WATERVILLE — It has been more than two months since the city adopted a new traffic pattern downtown and business owners say they’ve benefited from the change as it has slowed traffic, made the streets more accommodating to pedestrians and in some cases, helped increase sales.

Malcolm Porter, co-owner of Incense & Peppermints, a candy, gift and ice cream shop at 48 Main St., said he has seen an uptick in business on weekends, particularly when movies are being shown at the new Paul J. Schupf Art Center down the street.

“From my sales numbers, they are up a fair amount over last year, even with the economy the way it is,” Porter said Monday. “I know it is having some positive impact.”

For Jason Furchak, who with his wife January owns Holy Cannoli at 70 Main St., the new developments downtown, including the art center, The Lockwood hotel, Robin’s Nest flower shop and other businesses, are drawing more people to shop and eat there.

“We are very pleased with it,” Furchak said. “It’s worked, it’s working. It’s slowed traffic down significantly. I’m finding people walking the streets, crossing the streets. I think people are finding parking. It’s actually easier to get around Waterville now. It’s just easier to navigate.”

Acting City Manager Bill Post said he has not had any complaints about the two-way traffic and people have said positive things about slower traffic and better walkability, but he has heard concerns, mostly from people not familiar with Waterville, about the inability to turn east off Main Street to get to the Ticonic Bridge leading into Winslow. The major complaint about that intersection is that the signage is poor and motorists can’t see the painted markings on the streets, he said.


Post said he and Public Works Director Matt Skehan have talked about solutions for better signs and plan to work with the Maine Department of Transportation on the issue.

“We’re working on trying to determine what we can do there for better signage,” Post said Tuesday.

Malcom Porter, the co-owner of Incense & Peppermints in downtown Waterville, sets out a sign Tuesday in front of his store. Porter is among the business owners praising the improvements to downtown and in particular the change to two-way traffic on Main Street and nearby Front Street. Rich Abrahamson/Morning Sentinel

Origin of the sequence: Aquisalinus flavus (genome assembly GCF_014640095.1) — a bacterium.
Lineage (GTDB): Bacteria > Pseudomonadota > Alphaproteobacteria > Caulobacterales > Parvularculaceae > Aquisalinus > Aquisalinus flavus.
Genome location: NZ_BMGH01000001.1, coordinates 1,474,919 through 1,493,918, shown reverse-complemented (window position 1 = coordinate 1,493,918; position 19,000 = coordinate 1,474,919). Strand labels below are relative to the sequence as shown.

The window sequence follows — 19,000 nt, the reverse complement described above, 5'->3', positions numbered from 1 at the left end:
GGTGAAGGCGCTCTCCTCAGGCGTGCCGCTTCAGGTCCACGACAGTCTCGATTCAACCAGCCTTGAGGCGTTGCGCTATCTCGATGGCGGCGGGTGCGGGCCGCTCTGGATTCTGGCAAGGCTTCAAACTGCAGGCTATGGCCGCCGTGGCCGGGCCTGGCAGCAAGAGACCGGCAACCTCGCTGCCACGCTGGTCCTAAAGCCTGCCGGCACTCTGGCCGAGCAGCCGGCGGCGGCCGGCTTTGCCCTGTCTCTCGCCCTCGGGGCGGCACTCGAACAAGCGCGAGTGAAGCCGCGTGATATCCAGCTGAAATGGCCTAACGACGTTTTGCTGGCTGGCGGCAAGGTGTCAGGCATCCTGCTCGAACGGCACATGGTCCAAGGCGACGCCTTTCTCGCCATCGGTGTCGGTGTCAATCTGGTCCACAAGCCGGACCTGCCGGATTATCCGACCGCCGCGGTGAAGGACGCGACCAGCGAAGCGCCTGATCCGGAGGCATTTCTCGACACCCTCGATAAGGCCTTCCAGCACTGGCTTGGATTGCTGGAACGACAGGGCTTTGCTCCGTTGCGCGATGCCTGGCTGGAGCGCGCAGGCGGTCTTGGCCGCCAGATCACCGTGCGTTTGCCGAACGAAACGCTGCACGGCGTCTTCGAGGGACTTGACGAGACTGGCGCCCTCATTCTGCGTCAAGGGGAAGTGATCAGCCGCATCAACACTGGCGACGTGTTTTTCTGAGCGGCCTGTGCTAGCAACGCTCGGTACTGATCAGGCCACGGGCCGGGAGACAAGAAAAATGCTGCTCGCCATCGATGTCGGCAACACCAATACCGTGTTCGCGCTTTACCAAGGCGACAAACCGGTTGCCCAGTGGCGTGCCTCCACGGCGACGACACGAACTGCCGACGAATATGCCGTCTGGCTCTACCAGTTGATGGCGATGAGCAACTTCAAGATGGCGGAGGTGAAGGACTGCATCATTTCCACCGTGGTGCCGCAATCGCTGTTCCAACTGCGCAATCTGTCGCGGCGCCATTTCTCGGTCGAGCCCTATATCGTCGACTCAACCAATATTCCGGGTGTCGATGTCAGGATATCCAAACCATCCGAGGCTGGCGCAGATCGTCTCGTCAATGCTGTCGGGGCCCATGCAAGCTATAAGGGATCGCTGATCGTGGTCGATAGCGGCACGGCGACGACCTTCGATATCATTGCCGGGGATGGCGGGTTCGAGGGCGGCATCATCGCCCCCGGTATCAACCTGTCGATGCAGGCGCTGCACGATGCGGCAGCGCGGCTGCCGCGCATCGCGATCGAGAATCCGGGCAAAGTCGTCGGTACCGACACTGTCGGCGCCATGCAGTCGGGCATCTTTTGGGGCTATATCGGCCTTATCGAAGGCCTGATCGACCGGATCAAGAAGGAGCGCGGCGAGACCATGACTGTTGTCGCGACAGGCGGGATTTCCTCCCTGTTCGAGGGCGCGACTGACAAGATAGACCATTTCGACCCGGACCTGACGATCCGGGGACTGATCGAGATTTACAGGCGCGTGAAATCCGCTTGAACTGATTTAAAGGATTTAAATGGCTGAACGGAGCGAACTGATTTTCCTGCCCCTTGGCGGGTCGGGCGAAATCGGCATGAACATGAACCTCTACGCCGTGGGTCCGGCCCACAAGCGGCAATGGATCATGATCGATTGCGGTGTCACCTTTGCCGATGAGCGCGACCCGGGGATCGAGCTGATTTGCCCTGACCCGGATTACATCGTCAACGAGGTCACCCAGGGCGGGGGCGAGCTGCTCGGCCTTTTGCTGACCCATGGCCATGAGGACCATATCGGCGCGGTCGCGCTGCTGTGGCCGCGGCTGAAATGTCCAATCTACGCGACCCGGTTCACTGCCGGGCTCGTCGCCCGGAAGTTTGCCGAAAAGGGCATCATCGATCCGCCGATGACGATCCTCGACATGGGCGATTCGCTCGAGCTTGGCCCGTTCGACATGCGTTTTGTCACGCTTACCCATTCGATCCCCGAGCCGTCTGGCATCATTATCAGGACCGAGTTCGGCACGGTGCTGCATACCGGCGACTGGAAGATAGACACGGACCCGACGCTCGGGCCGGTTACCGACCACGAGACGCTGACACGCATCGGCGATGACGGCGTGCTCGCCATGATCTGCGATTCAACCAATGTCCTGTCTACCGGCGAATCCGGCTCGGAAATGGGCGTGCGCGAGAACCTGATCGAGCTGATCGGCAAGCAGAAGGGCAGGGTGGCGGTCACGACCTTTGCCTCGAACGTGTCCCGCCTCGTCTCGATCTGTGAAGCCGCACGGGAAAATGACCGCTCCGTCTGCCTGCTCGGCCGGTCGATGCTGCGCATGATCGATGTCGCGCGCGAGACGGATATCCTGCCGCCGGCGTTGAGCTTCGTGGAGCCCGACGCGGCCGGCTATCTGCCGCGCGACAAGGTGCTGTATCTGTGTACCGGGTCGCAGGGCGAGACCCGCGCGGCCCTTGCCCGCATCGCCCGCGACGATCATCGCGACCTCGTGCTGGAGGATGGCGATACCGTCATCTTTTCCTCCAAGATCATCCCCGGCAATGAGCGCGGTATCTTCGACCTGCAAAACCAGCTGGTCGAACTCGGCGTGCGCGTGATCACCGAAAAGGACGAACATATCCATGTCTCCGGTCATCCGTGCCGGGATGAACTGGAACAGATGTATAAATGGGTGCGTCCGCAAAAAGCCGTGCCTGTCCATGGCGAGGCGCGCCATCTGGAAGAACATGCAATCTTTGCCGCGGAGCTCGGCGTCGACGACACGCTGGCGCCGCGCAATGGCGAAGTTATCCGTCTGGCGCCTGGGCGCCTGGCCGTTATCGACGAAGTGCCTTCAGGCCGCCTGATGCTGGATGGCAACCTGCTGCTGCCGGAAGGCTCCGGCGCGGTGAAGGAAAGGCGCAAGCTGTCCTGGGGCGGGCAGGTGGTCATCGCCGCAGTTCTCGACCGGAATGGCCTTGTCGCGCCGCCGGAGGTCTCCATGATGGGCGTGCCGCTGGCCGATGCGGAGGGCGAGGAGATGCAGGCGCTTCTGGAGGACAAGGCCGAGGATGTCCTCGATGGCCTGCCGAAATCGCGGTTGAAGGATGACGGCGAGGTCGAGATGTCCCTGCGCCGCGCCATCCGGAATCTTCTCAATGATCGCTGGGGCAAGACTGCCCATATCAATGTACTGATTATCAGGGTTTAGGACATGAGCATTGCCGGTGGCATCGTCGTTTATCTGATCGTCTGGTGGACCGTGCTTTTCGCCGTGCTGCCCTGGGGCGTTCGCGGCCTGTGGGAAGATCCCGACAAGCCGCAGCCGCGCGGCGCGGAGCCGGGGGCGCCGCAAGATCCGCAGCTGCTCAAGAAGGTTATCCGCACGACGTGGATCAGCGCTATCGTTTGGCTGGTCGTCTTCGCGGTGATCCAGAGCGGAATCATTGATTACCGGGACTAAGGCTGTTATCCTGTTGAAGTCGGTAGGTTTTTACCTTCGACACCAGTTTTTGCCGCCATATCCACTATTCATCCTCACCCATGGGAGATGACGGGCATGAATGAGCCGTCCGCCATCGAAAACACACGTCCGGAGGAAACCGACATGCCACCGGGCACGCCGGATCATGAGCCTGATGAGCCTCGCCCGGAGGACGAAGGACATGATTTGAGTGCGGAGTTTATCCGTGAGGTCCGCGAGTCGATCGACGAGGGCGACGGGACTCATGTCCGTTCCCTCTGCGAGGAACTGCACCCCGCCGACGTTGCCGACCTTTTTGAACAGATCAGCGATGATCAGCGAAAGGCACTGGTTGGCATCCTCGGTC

Skehan said the feedback he has received regarding the traffic pattern is overwhelmingly positive. People say the new design calms traffic and has made a big difference, he said.

“Traffic moving to College Avenue-Front Street as well as Elm has helped ease congestion downtown,” Skehan said Tuesday in an email. “There have been a few issues with intersections at Main-Spring and Colby Circle. We don’t believe the design needs to be altered, rather new signage and clear paint markings in the spring should help motorists.”

One of the worries many business owners had before the change from one-way to two-way traffic on Main and Front streets, which started in November, was that delivery trucks would have a difficult time parking at businesses and getting in. Furchak, a former UPS driver, said deliveries have been smooth at Holy Cannoli. He said most deliveries occur between 5 and 9 a.m. in the restaurant business, and there hasn’t been a problem. Some deliveries are done on Main Street and some on the other side of the businesses along the parking area known as The Concourse.

Furchak said people are coming to Waterville from towns and cities to the north such as Bangor, Newport, Brewer, Dixmont and Pittsfield, and they tell him they used to go to Bangor, but Waterville is easy to get to and the downtown offers a lot.